Standard Group lawyer Chacha Odera made applications to inspect the tapes to find out whether they belonged to KTN but was told by chairman Shedrack Kiruki; "They have been returned to police custody for safe keeping."

Repeated attempts by the lawyer to inspect them failed and the door was shut on the possible connection between the Armenians and claims that they were involved in the Standard raid.

The commission did not invite Nairobi provincial CID boss Isaiah Osugo to testify.

When Mr Odinga made the mercenary claims through the media, the police requested him to record a statement, which he initially declined to do. But he later held a meeting with Police Commissioner Maj-Gen Hussein Ali and was directed to record a statement with Mr Osugo, then Nairobi deputy provincial CID boss.

Mr Odinga did not only record a statement on what he knew about the Artur brothers but he also gave a map to their Runda residence.

The statements and maps, presumably in the custody of Mr Osugo, were never produced as evidence. At the time, Mr Osugo also recorded statements from businessman Raju Sanghani, the tycoon who admitted as having invited the two Armenians to Kenya.

The commission did not also ask for the testimony of Mr Odinga, the man who broke the Artur story.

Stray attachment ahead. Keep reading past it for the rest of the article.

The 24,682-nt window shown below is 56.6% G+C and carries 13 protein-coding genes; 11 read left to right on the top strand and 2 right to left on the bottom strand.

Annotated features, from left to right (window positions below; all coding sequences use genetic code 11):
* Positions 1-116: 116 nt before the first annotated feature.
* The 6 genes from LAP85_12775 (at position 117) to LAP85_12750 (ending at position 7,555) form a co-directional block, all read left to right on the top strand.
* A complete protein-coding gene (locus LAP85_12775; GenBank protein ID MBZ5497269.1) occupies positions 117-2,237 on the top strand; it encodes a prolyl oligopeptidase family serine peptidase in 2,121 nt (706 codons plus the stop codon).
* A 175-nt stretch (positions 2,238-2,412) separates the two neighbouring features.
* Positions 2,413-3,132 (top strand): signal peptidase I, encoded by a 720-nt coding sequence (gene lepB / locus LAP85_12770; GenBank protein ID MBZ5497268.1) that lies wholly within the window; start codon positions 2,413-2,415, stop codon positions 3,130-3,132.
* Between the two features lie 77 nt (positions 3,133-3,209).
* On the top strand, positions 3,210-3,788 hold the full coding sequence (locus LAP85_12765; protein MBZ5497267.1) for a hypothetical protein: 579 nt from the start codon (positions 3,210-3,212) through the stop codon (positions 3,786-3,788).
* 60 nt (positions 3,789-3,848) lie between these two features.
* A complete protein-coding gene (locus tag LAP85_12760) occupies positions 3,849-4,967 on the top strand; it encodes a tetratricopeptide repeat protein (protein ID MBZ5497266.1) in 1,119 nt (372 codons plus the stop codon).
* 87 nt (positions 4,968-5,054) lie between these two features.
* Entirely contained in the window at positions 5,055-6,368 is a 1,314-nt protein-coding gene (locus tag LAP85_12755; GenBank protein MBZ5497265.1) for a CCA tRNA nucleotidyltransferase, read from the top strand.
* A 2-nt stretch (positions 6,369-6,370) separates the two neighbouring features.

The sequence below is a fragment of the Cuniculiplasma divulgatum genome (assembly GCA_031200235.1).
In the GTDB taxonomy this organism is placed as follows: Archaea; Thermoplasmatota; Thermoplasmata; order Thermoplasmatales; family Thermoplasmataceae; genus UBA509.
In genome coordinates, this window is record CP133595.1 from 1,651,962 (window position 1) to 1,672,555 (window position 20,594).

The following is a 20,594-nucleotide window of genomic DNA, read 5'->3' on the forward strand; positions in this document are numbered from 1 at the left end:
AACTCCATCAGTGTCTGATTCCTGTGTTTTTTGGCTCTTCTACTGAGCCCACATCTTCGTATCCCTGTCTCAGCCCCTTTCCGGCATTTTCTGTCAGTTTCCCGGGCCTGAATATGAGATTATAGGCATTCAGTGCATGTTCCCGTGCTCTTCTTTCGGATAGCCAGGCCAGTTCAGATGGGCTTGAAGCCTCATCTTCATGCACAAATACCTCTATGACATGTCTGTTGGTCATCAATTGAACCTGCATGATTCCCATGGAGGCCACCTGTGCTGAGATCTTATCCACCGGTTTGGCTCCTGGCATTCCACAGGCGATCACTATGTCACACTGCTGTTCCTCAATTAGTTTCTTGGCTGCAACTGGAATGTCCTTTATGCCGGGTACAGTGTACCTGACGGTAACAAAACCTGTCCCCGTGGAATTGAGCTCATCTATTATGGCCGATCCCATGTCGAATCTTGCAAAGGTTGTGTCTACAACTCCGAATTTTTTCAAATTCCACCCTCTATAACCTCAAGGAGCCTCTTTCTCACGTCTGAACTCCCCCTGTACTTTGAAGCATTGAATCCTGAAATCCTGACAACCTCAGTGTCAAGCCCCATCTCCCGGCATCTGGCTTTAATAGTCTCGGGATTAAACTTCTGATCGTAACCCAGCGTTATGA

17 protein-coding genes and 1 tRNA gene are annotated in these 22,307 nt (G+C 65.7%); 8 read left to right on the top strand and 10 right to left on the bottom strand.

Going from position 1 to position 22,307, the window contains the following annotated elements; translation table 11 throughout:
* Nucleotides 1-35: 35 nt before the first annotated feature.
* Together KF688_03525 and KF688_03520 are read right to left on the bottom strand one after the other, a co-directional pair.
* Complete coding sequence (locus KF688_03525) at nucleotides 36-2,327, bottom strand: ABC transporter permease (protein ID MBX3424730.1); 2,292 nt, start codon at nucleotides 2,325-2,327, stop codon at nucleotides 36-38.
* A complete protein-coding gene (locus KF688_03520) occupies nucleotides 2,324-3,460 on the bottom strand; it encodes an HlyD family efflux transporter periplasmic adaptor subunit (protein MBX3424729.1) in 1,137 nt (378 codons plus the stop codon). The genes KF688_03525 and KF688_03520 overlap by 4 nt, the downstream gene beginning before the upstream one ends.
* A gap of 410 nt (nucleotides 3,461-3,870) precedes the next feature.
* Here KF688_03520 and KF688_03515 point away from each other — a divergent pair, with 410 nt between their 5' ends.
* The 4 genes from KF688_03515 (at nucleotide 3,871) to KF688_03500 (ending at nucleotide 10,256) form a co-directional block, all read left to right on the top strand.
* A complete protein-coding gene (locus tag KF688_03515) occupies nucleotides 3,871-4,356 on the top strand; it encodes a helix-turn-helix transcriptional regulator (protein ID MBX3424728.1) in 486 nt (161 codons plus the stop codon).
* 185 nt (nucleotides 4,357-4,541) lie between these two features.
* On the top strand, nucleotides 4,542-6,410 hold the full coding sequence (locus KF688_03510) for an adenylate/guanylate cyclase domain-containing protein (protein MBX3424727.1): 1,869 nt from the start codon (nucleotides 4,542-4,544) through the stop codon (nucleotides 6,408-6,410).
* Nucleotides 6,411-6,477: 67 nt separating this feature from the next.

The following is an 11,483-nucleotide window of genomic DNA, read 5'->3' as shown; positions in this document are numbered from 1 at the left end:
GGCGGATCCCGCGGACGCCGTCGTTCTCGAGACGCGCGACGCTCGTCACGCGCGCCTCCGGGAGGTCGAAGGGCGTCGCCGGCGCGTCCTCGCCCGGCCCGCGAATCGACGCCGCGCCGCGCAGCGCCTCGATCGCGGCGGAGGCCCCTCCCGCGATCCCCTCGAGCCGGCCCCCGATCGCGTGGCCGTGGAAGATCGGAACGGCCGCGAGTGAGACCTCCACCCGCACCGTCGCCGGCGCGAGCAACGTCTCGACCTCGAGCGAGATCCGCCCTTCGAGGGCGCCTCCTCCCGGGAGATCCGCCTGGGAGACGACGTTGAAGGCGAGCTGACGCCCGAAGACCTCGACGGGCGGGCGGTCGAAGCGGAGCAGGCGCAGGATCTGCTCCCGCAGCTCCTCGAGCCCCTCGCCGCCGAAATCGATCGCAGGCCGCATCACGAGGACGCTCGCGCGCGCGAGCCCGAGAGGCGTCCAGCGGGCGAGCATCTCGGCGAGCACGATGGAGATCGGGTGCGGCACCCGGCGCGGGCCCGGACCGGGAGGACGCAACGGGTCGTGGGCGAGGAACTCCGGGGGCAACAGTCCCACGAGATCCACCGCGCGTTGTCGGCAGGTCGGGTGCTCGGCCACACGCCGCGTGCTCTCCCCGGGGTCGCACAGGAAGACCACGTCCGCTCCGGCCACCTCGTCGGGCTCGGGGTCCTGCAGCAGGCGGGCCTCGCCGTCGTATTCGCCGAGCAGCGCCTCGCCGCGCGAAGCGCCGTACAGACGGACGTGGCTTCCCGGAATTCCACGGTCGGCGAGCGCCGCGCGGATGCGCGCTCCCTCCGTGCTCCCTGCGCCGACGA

When Mr Odinga recorded his statement, CID director Joseph Kamau said the MP's claims were "lies and utter rubbish."

And at the inquiry, Mr Kamau through lawyer Jane Ondieki, told the commission that he was kept in the dark as the investigations by Mr Osugo, his junior progressed.

According to those familiar with the Kiruki team findings, the commissioners found that Maj-Gen Ali acted in a manner suggesting he did not have faith in the CID director and that he breached the command chain.

The commission did not call up Maj-Gen Ali, to find out the results of the investigations and neither did it hear from Mr Kamau although the law gave it powers to hear sensitive evidence privately.

Mr Sanghani said it was he who introduced Mwingi North MP Kalonzo Musyoka to the Armenians but the commission did not invite Mr Musyoka to testify.

Called to testify

For the public record, State House official Stanley Murage on March 20 denied ever having met the Armenians or even facilitating a meeting for them at State House, allegations made by official Opposition chief Uhuru Kenyatta who too, was not called to testify.